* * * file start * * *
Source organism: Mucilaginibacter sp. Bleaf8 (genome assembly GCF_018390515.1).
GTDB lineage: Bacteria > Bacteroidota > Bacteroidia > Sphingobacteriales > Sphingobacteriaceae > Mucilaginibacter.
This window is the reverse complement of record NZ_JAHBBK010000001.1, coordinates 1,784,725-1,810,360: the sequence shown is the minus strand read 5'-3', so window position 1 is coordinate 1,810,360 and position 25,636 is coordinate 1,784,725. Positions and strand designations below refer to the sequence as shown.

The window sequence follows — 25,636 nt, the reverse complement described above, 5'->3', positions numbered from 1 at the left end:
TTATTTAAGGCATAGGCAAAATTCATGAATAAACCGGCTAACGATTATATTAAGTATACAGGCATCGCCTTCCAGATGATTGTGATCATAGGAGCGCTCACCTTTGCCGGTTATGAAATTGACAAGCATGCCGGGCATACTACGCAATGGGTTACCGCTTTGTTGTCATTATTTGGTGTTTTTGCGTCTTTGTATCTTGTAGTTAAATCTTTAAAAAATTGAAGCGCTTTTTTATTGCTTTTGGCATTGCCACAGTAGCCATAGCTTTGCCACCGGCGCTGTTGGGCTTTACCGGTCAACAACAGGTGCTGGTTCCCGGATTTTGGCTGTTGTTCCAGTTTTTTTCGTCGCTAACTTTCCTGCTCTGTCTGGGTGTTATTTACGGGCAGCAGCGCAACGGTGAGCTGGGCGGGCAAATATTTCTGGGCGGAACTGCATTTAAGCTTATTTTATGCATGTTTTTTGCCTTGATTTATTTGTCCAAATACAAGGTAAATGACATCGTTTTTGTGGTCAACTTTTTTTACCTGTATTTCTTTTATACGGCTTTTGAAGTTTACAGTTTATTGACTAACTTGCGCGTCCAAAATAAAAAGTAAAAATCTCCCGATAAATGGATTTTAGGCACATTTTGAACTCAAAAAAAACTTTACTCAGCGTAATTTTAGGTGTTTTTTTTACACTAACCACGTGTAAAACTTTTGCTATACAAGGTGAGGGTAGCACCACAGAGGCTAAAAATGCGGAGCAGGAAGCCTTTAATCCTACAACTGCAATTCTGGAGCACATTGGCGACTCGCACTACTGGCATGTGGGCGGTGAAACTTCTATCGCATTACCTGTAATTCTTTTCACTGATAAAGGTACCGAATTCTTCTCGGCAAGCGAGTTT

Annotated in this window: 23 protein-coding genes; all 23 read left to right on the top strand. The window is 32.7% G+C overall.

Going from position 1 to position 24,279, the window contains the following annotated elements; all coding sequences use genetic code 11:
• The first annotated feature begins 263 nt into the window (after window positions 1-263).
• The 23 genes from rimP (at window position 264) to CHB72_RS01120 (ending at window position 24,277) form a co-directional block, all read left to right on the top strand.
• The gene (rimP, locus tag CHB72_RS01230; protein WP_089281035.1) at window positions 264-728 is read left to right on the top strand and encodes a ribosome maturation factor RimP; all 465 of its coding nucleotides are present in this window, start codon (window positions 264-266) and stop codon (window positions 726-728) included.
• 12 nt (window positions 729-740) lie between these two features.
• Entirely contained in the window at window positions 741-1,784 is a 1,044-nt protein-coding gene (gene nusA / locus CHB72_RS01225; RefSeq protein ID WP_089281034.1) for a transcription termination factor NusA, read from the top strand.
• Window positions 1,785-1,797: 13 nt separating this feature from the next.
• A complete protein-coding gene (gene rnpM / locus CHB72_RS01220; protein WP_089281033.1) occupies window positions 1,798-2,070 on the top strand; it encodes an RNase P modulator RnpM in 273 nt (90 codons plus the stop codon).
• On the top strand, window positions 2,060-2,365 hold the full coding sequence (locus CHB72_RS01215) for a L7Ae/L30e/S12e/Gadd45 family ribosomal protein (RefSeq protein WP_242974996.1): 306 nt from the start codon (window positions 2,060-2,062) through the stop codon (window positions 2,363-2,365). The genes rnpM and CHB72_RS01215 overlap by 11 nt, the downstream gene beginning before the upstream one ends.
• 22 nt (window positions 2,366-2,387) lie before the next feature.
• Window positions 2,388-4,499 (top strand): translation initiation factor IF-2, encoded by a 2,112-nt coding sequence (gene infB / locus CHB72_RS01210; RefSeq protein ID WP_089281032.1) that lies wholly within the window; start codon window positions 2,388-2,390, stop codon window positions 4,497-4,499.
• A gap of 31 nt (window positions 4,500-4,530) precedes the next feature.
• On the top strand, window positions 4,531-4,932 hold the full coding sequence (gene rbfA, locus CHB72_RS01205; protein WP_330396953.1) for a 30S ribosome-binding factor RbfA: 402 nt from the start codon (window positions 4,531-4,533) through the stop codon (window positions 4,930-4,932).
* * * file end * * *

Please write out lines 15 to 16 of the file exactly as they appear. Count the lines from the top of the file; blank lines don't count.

• On the top strand, window positions 2,060-2,365 hold the full coding sequence (locus CHB72_RS01215) for a L7Ae/L30e/S12e/Gadd45 family ribosomal protein (RefSeq protein WP_242974996.1): 306 nt from the start codon (window positions 2,060-2,062) through the stop codon (window positions 2,363-2,365). The genes rnpM and CHB72_RS01215 overlap by 11 nt, the downstream gene beginning before the upstream one ends.
• 22 nt (window positions 2,366-2,387) lie before the next feature.